The hubby being out of town isn't always a bad thing. I get to branch out in what gets prepared in my own kitchen! Tonight, I feasted on seared scallops, risotto with asparagus and peas (I also added a 1/4 cup shredded mint), and cucumber and tomato salad. I also picked up a bottle of Ferrari Carano Fume Blanc. I have to say, I learned my lesson about preparing the scallops in a non, non-stick pan! Stainless steel is NOT the way to go. Either that, or I did something really wrong. :-) While the risotto didn't turn out as creamy as it normally does (I dumped too much broth in on the last addition, destroyed the perfect consistancy I had going) it was still really, really good. The mint may sound like a weird addition, it was excellent.

Catching Up

I obviously have not written in awhile. Pursuing my MBA and being more conscientious of what I’m eating have put a damper on my epicurean habits. However, I do still have wonderful meals from time-to-time, and I firmly believe that low-fat does NOT mean low-flavor! So, off we go for more reports on what is worth eating in Louisville…but, fear not gentle viewers, I refuse to make this a diet blog! Food is where it’s at!

To start off, I saw a true food geek movie last night. Julie & Julia. I highly recommend for any fellow foodies. If you don’t walk out of that movie dying to try to make the bœuf bourguignon talked about, you are no foodie, begone from this blog! :-) I told my husband I want a copy of Julia Child’s cookbook (yes, I’m ashamed to admit, I don’t have it) and start cooking away. I also thought I wanted a copy of Julie Powell’s book until I went to Amazon and read the comments, as well as the first ten pages. Not so much now. In her book she seems a little…snotty…among other adjectives. But in the movie, Amy Adams is absolutely adorable and makes the character lovable. My wonderful mother came with me to see this pre-screening and we had a simple dinner of Penn Station before the show. OH MAN, their fries I could eat for days. Peanut oil and skins left on just make them for me. We both had the artichoke sandwich, but I added onions to mine. My mouth is watering just thinking about it! However, with as good as that was, their Philly cheese steak remains my favorite. While I may be a food geek, I greatly appreciate the finer points of our fast-food establishments.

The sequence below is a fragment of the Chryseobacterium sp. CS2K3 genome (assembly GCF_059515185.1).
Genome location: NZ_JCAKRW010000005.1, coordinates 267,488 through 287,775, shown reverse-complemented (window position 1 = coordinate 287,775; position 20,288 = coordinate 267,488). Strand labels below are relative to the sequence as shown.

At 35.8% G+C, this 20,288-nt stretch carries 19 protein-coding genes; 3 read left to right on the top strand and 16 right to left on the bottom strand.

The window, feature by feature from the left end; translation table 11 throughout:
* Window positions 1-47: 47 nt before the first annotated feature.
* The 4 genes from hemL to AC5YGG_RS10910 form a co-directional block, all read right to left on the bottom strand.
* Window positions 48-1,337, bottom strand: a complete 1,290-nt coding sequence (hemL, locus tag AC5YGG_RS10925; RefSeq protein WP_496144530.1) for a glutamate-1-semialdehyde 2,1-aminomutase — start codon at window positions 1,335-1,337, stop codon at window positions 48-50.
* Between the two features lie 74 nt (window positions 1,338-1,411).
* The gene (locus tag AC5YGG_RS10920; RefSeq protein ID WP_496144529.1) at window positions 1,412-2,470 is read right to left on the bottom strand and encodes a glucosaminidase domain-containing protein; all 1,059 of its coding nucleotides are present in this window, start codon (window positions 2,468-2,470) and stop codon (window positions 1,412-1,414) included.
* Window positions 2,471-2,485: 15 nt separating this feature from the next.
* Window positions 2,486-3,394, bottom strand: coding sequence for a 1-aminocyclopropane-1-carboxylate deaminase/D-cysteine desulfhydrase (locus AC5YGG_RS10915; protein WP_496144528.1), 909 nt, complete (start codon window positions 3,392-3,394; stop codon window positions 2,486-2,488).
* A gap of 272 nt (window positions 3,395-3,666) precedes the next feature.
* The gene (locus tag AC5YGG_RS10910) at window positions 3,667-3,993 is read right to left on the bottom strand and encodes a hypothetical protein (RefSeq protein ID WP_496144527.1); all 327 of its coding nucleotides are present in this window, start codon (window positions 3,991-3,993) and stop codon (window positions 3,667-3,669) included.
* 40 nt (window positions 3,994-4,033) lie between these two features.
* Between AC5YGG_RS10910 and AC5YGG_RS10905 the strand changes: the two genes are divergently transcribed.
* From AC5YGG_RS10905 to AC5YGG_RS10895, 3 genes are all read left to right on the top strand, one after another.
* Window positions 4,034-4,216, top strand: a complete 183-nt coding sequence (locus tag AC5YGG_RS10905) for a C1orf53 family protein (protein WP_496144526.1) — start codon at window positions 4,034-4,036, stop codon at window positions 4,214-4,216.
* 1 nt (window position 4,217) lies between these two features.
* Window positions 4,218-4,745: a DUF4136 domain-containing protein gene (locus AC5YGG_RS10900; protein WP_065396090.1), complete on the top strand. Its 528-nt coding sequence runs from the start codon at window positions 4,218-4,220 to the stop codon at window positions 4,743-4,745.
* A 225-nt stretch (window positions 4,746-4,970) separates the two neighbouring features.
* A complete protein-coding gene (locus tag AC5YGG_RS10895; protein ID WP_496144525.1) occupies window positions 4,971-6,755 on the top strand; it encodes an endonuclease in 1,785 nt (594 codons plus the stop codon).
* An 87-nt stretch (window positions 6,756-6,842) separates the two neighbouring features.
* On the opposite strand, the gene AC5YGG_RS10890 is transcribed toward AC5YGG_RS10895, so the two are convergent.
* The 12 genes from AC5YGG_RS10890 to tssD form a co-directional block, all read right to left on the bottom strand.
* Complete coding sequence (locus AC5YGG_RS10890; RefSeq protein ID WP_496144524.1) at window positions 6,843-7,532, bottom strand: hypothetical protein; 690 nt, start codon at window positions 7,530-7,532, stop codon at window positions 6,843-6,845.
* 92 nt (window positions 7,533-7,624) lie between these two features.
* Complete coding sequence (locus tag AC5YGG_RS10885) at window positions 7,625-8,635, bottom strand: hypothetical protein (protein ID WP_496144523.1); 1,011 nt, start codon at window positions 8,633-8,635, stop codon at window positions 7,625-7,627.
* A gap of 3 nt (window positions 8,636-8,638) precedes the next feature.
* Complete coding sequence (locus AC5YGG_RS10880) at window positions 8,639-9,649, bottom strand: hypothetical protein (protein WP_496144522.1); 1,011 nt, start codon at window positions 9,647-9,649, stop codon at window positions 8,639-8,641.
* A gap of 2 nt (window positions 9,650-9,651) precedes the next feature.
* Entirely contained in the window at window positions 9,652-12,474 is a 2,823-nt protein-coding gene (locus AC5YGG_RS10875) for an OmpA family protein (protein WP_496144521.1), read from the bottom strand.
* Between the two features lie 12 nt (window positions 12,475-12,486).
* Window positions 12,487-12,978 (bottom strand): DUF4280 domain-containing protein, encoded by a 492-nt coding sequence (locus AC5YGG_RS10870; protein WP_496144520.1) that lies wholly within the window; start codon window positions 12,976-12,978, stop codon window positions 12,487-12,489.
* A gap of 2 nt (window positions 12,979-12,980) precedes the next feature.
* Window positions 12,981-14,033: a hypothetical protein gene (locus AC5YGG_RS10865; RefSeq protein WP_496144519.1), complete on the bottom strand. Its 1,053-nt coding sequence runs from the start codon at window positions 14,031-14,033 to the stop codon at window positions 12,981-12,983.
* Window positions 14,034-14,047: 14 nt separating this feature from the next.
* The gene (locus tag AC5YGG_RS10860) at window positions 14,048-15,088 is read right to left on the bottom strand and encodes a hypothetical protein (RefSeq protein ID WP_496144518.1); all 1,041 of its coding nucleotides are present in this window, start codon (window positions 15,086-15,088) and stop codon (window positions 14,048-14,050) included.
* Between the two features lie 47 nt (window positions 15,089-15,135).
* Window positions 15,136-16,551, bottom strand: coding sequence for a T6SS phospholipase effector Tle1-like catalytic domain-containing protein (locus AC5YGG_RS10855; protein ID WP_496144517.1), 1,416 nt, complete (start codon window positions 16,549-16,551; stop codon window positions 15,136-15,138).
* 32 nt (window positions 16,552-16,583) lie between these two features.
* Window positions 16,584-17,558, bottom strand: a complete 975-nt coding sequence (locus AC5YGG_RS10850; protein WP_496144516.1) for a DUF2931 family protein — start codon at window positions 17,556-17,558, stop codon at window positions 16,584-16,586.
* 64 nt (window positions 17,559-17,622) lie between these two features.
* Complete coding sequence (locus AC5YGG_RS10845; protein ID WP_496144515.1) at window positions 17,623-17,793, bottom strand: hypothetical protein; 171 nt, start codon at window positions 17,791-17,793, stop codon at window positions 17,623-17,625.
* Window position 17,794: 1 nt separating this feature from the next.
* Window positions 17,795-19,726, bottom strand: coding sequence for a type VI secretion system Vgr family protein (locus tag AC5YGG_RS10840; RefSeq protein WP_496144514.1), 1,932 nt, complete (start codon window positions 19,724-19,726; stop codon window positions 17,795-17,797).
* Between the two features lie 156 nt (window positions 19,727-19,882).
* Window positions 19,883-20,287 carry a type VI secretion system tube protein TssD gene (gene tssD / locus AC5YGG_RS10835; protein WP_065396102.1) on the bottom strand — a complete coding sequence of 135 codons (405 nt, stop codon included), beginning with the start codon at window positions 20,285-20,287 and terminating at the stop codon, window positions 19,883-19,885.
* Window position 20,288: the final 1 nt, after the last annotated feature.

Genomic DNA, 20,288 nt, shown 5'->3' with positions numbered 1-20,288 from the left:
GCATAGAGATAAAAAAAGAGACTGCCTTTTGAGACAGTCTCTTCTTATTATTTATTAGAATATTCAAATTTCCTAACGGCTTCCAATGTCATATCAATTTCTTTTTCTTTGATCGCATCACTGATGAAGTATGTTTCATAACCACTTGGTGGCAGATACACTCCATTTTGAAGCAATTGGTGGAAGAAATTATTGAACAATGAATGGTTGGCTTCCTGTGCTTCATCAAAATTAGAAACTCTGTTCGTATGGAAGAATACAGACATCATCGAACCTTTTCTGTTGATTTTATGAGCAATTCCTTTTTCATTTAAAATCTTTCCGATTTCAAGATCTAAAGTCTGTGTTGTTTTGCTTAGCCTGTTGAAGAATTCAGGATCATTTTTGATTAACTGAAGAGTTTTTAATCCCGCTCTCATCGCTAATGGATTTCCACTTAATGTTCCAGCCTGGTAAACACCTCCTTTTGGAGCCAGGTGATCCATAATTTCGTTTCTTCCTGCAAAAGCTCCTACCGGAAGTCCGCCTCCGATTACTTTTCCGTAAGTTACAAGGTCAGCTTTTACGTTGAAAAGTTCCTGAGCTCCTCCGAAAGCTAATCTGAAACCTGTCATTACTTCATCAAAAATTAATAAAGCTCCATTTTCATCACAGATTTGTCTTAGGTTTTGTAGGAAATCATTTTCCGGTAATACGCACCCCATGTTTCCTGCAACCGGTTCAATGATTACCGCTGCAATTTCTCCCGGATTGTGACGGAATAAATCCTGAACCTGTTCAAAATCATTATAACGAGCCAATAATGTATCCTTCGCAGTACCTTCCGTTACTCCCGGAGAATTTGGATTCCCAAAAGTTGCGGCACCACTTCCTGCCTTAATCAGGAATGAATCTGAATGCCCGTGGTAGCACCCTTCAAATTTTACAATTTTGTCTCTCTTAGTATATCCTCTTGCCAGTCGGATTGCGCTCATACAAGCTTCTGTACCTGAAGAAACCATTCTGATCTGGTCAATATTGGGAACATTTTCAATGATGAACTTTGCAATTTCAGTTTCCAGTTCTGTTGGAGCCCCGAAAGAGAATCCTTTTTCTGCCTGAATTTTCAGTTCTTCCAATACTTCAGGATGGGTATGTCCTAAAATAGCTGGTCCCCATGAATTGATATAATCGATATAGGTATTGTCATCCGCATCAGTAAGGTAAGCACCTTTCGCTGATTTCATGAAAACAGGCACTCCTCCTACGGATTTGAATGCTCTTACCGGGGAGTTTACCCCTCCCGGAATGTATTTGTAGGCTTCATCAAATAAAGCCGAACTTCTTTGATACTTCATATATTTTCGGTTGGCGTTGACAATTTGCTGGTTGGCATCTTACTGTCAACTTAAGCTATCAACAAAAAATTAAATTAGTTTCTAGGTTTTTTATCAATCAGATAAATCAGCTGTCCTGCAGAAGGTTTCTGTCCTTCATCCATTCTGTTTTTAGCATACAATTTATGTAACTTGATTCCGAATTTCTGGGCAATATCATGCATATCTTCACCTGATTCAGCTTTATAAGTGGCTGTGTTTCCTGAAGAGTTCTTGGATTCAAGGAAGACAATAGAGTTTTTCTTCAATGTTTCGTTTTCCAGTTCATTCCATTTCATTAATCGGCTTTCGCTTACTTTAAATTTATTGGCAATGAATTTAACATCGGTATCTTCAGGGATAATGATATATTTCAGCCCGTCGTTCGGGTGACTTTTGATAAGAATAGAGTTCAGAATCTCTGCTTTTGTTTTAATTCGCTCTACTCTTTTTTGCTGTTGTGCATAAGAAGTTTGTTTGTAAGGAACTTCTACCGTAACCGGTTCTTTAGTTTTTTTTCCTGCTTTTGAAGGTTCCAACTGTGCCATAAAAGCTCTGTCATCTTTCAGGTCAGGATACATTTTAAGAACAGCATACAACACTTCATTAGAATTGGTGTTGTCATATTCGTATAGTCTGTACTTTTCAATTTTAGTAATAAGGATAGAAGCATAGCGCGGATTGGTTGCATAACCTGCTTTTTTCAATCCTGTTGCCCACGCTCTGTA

I made myself an excellent dinner the other night. Roast a piece of cod in the oven at 475° with pepper and a little chili powder. While cooking, mix a tablespoon of olive tapenade (made with kalamata rather than green olives), ½ tablespoon butter, ¼ teaspoon dried basil, and a full tablespoon of Dijon mustard together. It sounds weird, but when that fish was done and hot and I spread the mixture on it…it just melted…mmmmm…I’ll never use tartar sauce again (well, maybe that’s not true!) I also boiled some red skin potatoes and steamed green beans. I tossed the potatoes with a little olive oil, salt, fresh cracked pepper, and dried rosemary. That was by far the best meal I’ve fixed myself in a loooong time. The hubby really needs to learn to expand his horizons on the eating front. I swear it is one of life’s cruel jokes to be such a food geek and marry a man that only eats chicken fingers…ARRRRGH! Luckily, he’s out of town, so tonight I plan to make myself another feast. What will be served? You shall soon see!